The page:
During this unprecedented time, the effects of Covid-19 and the home isolation most of us are weathering will put many marriages to the test. Research tells us that the kind of stressors involved in 24/7 togetherness amplify existing cracks or highlight the strengths of our intimate relationships. For those considering separation, becoming acquainted with the framework of property division can only be an asset in the long run. Knowledge is power.
In the course of a marriage we accumulate many things, ranging from memories to real property to investment accounts. When you get divorced you will take inventory of all this “stuff” and decide how to divide it. While property division during a divorce can be acrimonious, it does not have to be. If divorce may be on your horizon, it is never too early to familiarize yourself with the lay of the land and get organized.
Become Familiar with the Basics
In California, the community property system dictates how marital property will ultimately be divided at the time of divorce. All property acquired during the marriage is presumed property within the community estate, with few exceptions. Community property can be wide ranging and includes the marital residence, the pension plan(s), the timeshare, the family home movie collection, the royalty stream, both spouse’s vacation pay, and the cherished family boat. I have seen each one of these be a “hot button issue” for couples going through a divorce. If an asset is in the name of one spouse, this will not necessarily preclude the asset from being considered community in nature, even though it is not “jointly owned.” Because marriage is seen as a partnership, everything acquired by either party during the partnership, including debt, is considered jointly owned and divisible 50/50. California is one of the seven states that have some form of this system of property ownership. The other states are Arizona, Idaho, Louisiana, New Mexico, Nevada, Texas, Washington, and Wisconsin.
Understand the Difference Between Separate and Community Property
If you find yourself with time on your hands and you want to do additional preparation, a great first step is simply to list everything you or your spouse owns of value. As you inventory everything you own, create different lists for separate and community (or joint) property. The legal system in California categorizes your assets into these two categories before division can begin:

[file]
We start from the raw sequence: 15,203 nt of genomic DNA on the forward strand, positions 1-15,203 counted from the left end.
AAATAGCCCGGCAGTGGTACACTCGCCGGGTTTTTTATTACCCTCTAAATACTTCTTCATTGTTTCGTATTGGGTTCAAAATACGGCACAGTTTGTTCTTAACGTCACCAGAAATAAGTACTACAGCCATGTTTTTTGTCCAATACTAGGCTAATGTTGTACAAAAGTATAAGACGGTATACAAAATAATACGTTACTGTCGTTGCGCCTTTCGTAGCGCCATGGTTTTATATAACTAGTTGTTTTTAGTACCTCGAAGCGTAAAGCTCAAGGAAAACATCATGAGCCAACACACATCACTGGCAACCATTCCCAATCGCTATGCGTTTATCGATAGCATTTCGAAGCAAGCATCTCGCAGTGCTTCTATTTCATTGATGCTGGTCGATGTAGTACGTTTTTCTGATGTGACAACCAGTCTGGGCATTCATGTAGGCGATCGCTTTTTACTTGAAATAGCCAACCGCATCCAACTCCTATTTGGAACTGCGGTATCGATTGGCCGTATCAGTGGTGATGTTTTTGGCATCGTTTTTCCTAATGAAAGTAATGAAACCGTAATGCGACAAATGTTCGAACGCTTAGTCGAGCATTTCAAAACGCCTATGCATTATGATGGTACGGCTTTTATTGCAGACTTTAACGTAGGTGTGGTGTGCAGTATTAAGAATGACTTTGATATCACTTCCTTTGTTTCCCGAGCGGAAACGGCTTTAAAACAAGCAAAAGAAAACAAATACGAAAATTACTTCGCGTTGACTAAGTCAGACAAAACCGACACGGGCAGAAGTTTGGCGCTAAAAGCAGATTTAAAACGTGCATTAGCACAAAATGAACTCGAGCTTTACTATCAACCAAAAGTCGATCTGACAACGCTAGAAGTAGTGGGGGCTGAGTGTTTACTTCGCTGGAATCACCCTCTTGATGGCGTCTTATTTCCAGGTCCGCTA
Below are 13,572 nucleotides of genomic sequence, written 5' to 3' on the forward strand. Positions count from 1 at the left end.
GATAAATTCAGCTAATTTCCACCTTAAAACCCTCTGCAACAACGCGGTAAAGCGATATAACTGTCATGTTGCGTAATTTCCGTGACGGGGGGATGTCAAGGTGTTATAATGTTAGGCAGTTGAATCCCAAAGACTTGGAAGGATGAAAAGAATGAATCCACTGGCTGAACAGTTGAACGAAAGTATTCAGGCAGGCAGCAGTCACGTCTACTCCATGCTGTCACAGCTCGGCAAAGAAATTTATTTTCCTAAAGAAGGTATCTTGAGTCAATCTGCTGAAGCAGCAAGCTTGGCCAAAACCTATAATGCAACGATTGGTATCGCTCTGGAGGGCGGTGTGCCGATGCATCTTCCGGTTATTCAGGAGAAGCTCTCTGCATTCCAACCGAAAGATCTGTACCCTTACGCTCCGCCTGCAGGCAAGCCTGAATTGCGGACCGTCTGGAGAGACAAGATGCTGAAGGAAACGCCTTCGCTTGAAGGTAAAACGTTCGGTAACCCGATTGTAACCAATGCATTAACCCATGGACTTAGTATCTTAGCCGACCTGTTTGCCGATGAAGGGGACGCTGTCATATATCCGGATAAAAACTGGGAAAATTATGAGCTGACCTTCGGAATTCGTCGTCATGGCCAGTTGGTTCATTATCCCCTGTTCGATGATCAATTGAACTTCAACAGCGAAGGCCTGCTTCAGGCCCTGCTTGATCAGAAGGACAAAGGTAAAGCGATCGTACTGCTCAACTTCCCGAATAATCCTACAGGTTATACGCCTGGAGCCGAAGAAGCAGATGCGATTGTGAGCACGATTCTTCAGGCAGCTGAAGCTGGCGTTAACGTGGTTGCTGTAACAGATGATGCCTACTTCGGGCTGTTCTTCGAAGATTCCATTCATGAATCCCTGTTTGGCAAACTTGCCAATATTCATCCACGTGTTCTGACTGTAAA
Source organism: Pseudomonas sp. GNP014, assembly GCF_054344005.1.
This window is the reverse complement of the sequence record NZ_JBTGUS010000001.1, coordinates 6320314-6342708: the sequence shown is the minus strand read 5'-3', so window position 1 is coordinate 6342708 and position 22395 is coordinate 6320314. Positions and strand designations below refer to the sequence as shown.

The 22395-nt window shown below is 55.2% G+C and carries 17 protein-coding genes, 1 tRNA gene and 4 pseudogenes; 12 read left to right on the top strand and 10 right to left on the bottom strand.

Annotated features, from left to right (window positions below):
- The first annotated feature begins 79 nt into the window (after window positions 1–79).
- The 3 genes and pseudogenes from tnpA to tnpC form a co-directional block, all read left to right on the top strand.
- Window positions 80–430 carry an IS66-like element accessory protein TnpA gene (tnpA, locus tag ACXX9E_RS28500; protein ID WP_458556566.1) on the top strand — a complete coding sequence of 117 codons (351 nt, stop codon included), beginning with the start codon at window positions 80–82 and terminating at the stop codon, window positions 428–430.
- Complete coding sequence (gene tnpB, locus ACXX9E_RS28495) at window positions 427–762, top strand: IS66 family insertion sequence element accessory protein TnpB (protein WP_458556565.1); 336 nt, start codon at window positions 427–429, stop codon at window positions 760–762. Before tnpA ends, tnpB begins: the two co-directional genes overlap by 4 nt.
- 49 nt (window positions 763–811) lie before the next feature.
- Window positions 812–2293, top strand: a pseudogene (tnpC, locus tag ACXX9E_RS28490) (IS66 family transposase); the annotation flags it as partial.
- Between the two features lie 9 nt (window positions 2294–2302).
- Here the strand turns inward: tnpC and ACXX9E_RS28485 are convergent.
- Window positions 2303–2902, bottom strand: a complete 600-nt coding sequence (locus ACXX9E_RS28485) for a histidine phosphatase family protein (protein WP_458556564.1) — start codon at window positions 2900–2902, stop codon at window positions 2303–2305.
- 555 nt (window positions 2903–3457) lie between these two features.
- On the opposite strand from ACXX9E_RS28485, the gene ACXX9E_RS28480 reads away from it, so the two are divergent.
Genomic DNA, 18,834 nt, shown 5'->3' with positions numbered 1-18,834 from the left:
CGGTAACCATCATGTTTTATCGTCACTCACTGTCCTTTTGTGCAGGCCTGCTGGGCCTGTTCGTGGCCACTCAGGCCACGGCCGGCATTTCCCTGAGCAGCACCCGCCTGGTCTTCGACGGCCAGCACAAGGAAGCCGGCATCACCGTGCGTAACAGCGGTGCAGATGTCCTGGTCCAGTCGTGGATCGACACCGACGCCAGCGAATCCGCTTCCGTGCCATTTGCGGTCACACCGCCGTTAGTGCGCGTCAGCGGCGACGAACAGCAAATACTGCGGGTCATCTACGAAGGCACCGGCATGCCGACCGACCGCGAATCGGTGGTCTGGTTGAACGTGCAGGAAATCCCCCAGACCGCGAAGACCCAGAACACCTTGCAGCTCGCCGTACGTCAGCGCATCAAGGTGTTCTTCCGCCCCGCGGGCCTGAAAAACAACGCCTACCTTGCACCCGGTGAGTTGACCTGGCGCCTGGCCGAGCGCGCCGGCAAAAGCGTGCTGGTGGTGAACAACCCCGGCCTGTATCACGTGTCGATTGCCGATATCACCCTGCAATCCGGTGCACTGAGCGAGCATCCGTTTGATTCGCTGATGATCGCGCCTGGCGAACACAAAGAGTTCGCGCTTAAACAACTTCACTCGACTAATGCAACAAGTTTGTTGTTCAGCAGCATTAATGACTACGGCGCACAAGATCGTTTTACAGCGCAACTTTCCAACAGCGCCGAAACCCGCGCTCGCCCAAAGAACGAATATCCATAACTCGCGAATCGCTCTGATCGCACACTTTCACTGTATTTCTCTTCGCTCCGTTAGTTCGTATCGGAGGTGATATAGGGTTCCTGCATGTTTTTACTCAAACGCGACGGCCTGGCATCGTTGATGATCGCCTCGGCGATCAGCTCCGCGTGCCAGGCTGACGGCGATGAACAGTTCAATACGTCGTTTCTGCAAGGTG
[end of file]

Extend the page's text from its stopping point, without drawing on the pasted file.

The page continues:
There are a few different ways to accumulate separate property which is not subject to the 50/50 division rule. Assets owned before marriage are, with few exceptions, separate property. Assets acquired after the date of separation are also separate property. Consult with legal counsel regarding what defines the date of separation in your individual case. Lastly, during the marriage itself, assets can be acquired from non-marital sources which are considered separate property such as bequests, inheritances and gifts.
Community or Marital Property
As referenced, property that was acquired during the marriage (which could mean earned, bought or even gifted to both of you by a third party) is considered community property. Note that some property could be “mixed” in nature such as a business started before the marriage that one spouses continues to work at during the marriage. Do not forget, labor and efforts by either spouse during a marriage are considered community property.
Be Honest as You Inventory
It can be a tedious process to gather documentation for every asset (and debt) that needs to be divided. If you chafe at gathering documents for your taxes each year, the process of disclosure during a divorce will be equally, if not more, punishing. We call it “divorce homework” for a good reason. Nobody likes homework, but it is necessary. The process of dividing property starts with an inventory of everything you own as a couple and as an individual. Accuracy from both spouses will ensure that discussions are made in good faith and statutory disclosure obligations are fulfilled. Willful failure to list community assets can result in surprisingly severe “penalties” including losing 100% of the interest in that asset. The best way to ensure partnership “trust” with your soon-to-be-ex-spouse is to be accurate and complete in your inventory.
Keep it Civil
Separating marital assets can be emotionally trying. It is not easy to take stock and reduce to a list what may feel like a lifetime of valuables built together. And then let half go. This is a lot to digest — financially or psychologically. Experienced legal counsel can help you through the process, mediate, provide guidance, and ensure that a fair agreement is reached. Consulting with counsel early in the process will be a benefit.